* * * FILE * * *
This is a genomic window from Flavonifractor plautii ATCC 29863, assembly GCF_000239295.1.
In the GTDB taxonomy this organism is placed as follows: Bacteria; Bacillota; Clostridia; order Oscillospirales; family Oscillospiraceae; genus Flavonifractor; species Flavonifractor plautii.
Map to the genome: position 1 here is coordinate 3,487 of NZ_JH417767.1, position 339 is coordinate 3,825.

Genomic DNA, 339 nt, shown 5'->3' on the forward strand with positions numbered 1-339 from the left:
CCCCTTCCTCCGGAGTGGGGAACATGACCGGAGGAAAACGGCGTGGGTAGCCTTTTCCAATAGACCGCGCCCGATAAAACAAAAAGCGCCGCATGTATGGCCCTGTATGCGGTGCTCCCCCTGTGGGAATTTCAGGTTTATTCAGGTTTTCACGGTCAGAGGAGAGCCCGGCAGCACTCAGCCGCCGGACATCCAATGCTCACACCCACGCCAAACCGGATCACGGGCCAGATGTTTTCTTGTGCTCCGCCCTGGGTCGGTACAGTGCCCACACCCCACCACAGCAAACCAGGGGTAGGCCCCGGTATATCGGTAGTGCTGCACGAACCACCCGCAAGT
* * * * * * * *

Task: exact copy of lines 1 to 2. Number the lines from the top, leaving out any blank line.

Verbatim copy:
This is a genomic window from Flavonifractor plautii ATCC 29863, assembly GCF_000239295.1.
In the GTDB taxonomy this organism is placed as follows: Bacteria; Bacillota; Clostridia; order Oscillospirales; family Oscillospiraceae; genus Flavonifractor; species Flavonifractor plautii.